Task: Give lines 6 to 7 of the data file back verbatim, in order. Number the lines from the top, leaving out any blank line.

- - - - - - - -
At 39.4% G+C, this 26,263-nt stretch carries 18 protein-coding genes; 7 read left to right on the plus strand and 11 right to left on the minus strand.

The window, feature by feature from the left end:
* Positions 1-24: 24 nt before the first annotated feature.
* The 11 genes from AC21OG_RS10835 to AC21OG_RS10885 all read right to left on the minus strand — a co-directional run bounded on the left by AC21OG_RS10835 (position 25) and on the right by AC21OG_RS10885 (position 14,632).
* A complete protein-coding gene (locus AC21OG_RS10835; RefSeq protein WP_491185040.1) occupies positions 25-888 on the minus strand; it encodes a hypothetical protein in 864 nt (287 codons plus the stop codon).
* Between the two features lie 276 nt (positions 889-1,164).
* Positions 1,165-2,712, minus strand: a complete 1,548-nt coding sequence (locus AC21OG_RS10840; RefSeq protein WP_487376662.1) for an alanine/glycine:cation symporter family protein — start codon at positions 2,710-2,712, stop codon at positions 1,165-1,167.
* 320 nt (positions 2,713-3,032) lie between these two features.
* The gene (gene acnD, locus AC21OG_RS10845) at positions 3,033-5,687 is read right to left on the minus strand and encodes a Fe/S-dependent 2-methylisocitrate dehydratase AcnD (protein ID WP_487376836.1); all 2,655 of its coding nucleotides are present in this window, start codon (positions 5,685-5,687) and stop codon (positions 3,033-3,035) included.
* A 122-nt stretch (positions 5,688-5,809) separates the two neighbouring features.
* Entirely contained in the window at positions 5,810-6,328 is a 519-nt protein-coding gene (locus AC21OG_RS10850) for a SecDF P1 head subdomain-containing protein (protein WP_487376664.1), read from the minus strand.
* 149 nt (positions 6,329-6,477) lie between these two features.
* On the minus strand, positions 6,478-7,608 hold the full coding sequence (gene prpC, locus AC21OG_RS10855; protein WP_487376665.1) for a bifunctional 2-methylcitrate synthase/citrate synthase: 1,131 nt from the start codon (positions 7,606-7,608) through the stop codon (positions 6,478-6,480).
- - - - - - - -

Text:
* Between the two features lie 276 nt (positions 889-1,164).
* Positions 1,165-2,712, minus strand: a complete 1,548-nt coding sequence (locus AC21OG_RS10840; RefSeq protein WP_487376662.1) for an alanine/glycine:cation symporter family protein — start codon at positions 2,710-2,712, stop codon at positions 1,165-1,167.